From the moment news emerged Friday that a young man had carried out a horrific massacre of elementary-school children, politicians from local city halls to the White House have been restoking the age-old push for more gun control. While guns have been a common denominator in mass slayings at schools by teens, there’s another familiar element that seems increasingly to be minimized.
Some 90 percent of school shootings over more than a decade have been linked to a widely prescribed type of antidepressant called selective serotonin reuptake inhibitors or SSRIs, according to British psychiatrist Dr. David Healy, a founder of RxISK.org, an independent website for researching and reporting on prescription drugs.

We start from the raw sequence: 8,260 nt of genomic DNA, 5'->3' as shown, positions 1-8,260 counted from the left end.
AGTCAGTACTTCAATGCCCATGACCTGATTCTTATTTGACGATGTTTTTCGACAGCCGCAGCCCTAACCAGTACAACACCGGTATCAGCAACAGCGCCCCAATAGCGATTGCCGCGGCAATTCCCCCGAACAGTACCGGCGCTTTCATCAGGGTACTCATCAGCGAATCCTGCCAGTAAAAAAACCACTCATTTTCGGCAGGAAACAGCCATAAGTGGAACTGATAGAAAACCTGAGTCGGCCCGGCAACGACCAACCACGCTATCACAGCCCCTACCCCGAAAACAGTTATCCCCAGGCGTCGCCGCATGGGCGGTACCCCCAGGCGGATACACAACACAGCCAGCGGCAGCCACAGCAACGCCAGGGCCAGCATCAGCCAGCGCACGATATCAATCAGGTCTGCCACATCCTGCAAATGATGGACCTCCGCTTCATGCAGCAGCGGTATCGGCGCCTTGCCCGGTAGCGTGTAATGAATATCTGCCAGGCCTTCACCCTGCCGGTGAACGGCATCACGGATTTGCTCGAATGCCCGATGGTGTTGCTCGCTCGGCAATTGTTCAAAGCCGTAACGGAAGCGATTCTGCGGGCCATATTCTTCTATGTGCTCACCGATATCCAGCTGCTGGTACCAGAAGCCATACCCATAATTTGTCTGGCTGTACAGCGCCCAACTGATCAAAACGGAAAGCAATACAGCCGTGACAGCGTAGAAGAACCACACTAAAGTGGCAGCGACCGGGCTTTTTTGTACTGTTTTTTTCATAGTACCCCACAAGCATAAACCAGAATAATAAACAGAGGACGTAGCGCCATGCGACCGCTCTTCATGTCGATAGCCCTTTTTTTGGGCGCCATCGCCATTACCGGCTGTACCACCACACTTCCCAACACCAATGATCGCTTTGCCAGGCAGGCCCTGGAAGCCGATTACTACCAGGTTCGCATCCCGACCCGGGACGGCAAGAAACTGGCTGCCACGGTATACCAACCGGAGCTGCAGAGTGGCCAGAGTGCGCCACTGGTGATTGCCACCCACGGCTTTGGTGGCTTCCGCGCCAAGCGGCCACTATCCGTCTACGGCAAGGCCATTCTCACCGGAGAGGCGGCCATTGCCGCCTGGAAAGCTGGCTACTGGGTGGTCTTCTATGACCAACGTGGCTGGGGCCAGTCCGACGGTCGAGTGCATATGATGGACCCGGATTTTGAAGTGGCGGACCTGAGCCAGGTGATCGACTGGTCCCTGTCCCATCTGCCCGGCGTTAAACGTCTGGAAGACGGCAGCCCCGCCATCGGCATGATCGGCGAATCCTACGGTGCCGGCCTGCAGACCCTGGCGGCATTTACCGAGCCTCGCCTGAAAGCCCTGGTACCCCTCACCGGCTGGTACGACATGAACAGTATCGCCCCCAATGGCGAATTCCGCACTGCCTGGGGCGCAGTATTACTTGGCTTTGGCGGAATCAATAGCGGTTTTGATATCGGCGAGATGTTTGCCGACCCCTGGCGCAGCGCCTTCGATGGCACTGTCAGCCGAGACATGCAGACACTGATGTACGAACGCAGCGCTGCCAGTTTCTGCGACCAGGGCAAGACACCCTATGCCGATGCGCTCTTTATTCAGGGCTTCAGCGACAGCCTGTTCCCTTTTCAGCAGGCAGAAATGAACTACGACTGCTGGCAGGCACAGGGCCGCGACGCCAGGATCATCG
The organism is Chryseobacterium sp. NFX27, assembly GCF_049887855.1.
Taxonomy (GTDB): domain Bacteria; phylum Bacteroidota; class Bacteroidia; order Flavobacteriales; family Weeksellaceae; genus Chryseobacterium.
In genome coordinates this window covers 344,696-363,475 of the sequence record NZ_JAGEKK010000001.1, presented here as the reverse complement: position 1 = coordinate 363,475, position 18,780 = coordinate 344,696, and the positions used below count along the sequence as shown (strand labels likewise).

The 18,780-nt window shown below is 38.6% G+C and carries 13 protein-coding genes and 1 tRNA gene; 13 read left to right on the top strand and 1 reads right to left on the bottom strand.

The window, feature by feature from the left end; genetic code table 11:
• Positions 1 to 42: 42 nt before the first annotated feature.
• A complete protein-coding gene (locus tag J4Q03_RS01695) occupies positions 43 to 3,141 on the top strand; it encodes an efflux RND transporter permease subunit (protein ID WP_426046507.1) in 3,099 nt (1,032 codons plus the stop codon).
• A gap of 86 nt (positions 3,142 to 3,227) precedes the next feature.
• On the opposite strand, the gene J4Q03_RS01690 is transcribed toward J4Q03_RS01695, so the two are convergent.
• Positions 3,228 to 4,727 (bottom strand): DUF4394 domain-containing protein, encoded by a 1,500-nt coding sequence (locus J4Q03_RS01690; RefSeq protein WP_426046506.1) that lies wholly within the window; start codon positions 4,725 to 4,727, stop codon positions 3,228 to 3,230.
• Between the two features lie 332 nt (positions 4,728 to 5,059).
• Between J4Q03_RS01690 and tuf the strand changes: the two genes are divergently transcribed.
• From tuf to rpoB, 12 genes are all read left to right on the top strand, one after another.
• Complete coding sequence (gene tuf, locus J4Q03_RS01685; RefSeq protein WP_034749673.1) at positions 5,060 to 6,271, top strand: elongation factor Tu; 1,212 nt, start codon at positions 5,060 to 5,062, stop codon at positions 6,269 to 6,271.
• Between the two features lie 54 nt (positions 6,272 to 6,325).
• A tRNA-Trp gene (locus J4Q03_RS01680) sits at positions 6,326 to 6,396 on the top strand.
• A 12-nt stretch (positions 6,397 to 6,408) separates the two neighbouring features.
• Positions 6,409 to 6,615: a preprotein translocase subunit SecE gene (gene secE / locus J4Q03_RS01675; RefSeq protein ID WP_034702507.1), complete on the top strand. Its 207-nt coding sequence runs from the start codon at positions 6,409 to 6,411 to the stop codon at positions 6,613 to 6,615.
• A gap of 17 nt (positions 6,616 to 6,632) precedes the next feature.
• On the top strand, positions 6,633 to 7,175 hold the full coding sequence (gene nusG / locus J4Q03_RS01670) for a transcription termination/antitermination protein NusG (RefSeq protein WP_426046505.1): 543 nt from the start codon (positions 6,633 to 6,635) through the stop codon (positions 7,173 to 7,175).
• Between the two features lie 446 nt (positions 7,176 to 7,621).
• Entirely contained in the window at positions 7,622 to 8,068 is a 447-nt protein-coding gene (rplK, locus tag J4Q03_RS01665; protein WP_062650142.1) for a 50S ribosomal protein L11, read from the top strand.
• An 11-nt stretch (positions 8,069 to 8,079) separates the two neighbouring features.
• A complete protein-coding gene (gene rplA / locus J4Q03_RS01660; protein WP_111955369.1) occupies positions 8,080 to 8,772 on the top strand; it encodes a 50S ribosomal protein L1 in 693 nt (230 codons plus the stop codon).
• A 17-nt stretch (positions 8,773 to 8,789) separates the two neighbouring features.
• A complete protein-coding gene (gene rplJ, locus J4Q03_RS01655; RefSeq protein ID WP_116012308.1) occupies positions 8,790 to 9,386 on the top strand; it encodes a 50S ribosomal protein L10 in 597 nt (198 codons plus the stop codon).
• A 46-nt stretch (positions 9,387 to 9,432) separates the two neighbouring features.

Though there has been no definitive confirmation that drugs played a role in the Newtown, Conn., assault, that killed 20 children and six adults, media have cited family members and acquaintances saying suspect Adam Lanza was taking prescription medication to treat “a neurological-development disorder,” possibly Aspergers.
Healy cautioned that the public needs “to wait to find out what Adam Lanza was on, and whether his behavior does fit the template of a treatment-induced problem.”
However, in an email to WND, he said he suspected prescribed psychiatric medications was the cause of Lanza’s violent behavior.
Healy said that while the public waits to learn more about Lanza, there are two general points that can be made.
First, he said, “psychotropic drugs of pretty well any group can trigger violence up to and including homicide.”
“Second, the advocates of treatment claim both that it is the illness and not the drugs that causes violence and that we are leaving huge numbers of people untreated.”
But Healy argued that if this were the case, “we should not find that comfortably over 90 percent of school shootings are linked to medication intake.”
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